- Strategy Summary
- 4-Week Holding Period Strategy Update
- 1-Week Holding Period Strategy Updated (Target Leverage=2)
- Deep Dive into the Weekly Strategy using Quantopian's Pyfolio
- Strategy Concerns
This is a stylized implementation of the strategy described in the research paper titled "What Does Individual Option Volatility Smirk Tell Us About Future Equity Returns?" by Yuhang Xing, Xiaoyan Zhang and Rui Zhao. The authors show that their SKEW factor predicts individual equity returns up to 6 months!
The shape of the volatility smirk has significant cross-sectional predictive power for future equity returns. Stocks exhibiting the steepest smirks in their traded options underperform stocks with the least pronounced volatility smirks in their options by around 10.9% per year on a risk-adjusted basis. This predictability persists for at least six months, and firms with the steepest volatility smirks are those experiencing the worst earnings shocks in the following quarter. The results are consistent with the notion that informed traders with negative news prefer to trade out-of-the-money put options, and that the equity market is slow in incorporating the information embedded in volatility smirks. 
Here is the skew measure they use.
My strategy differs in that I arbitrarily chose 1 and 4 week holding periods to study. Additionally this strategy only analyzes a cross-section of ETFs instead of individual stocks. I chose ETFs because liquidity and data quality concerns are minimized. Here are the selected ETFs under analysis.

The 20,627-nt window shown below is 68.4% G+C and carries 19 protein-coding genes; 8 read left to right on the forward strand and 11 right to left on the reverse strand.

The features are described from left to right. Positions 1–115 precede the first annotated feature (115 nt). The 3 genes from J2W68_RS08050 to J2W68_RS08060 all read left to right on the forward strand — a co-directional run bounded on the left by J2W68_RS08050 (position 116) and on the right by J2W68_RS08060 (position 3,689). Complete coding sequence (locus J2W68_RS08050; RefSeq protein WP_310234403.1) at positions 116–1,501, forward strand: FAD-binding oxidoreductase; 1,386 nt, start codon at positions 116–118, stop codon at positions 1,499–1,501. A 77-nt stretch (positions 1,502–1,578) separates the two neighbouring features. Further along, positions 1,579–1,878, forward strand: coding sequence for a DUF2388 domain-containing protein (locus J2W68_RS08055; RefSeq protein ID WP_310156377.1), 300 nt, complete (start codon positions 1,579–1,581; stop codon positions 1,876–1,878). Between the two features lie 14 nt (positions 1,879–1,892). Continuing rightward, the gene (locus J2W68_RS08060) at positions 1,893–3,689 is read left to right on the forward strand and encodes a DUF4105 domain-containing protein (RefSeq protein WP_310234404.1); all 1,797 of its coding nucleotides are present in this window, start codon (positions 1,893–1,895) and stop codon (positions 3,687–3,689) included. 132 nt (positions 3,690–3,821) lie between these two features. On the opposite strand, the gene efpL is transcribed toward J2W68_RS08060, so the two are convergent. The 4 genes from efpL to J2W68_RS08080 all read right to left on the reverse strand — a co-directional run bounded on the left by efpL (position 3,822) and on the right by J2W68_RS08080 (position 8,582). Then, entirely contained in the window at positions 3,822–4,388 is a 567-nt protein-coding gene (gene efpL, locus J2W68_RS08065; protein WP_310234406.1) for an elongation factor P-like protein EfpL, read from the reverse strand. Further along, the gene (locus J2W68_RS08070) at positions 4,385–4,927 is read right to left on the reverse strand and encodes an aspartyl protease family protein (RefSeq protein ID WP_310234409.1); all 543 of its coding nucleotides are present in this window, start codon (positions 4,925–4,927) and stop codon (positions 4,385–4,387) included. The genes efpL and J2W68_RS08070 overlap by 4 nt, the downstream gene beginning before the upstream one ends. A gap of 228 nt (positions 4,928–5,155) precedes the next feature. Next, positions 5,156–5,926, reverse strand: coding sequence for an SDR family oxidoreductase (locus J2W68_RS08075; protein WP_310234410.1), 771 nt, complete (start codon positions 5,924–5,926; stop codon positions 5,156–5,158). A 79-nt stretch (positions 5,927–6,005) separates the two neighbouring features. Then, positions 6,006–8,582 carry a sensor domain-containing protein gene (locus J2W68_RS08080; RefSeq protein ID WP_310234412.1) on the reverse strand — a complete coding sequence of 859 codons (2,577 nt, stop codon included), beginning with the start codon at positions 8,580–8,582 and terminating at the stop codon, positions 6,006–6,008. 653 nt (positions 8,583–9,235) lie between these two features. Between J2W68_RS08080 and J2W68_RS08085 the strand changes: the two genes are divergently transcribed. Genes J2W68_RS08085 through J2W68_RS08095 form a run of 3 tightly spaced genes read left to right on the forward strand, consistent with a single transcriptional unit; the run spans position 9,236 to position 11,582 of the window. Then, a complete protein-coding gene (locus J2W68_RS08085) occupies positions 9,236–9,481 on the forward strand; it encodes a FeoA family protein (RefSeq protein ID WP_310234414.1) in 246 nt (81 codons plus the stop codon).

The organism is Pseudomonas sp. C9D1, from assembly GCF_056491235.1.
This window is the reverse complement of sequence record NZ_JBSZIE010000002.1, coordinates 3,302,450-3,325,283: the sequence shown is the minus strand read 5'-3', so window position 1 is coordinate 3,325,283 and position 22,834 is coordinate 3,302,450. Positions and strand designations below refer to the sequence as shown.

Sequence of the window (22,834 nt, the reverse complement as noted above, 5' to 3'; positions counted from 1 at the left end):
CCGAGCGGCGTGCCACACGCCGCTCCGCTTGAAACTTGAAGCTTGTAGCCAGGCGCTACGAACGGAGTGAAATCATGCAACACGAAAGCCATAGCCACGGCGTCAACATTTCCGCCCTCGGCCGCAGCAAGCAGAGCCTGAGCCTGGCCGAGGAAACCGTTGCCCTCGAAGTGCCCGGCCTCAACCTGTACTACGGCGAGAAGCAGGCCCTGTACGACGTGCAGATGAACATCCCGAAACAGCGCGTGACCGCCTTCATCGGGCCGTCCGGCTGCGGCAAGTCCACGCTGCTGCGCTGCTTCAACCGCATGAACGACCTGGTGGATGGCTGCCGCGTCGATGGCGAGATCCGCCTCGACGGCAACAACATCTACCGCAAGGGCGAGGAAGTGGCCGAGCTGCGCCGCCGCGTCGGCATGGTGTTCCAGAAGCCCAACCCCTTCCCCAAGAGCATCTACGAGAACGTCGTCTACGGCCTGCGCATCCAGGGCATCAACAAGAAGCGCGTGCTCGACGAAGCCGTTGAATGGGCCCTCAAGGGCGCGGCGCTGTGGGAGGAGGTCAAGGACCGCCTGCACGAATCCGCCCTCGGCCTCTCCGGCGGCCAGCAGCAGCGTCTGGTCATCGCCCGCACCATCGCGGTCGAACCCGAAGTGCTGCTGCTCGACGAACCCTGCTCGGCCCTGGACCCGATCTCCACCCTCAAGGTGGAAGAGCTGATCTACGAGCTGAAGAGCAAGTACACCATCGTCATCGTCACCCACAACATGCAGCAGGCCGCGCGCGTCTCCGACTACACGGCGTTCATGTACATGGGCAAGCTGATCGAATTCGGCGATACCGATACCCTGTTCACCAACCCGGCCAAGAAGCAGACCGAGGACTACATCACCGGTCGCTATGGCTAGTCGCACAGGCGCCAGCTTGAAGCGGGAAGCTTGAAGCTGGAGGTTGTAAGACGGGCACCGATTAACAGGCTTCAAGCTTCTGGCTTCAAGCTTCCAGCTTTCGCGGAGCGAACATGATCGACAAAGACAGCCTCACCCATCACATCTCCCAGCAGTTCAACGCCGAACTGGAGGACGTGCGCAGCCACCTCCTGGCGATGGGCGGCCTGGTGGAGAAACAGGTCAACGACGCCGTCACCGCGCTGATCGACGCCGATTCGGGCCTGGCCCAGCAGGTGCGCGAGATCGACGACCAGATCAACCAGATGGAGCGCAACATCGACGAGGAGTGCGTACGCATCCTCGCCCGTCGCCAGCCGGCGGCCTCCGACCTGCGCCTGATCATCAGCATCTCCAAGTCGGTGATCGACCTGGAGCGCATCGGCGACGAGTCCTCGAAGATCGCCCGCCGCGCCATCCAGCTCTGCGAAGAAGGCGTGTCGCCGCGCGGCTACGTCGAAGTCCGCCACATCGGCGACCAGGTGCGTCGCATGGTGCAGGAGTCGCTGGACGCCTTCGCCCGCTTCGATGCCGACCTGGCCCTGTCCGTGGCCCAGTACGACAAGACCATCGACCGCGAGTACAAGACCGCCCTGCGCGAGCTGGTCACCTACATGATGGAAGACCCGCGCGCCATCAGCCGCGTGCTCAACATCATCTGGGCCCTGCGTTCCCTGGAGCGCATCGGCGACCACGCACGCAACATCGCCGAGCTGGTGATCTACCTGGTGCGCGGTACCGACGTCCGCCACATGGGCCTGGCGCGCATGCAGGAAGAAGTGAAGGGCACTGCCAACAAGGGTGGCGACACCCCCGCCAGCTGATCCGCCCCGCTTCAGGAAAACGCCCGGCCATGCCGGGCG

- Zhang, Xiaoyan and Zhao, Rui and Xing, Yuhang, What Does Individual Option Volatility Smirk Tell Us About Future Equity Returns? (August 14, 2008). AFA 2009 San Francisco Meetings Paper. Available at SSRN:http://ssrn.com/abstract=1107464 orhttp://dx.doi.org/10.2139/ssrn.1107464
4-Week Holding Period Strategy Update
Deep Dive into the Weekly Strategy using Quantopian's Pyfolio
Here I use Quantopian's portfolio analytics tool to further analyze the strategy. Note that all returns are simulated.
Annualized returns are extremely healthy at 26% with annualized volatility in the single digits. The sharpe ratio is impressive at 3.2 and the calmar ratio is double digits reflecting the low maximum drawdown this strategy has sustained. Some features we would hope for include a positive skew which indicates a higher likelihood of positive returns. Annualized alpha is substantial at 22% while maintaining very low beta exposure to the benchmark (SPY) at 10%. These numbers are fantastic but we must pump the brakes on our excitement as the strategy only has 9 months of results. Furthermore, at least 1.5 of the 9 months the strategy was not tracked due to the downfall of the Yahoo Finance options API.
A quick glance shows that the strategy has had strong cumulative return performance over the first three quarters of 2016. We can see the gap in the strategy results during the period I was searching for a new options data provider.
Monthly and weekly returns skew to the positive. The only losing month thus far appears to be March. Even without the near ~8% gain in April the strategy still skews positively.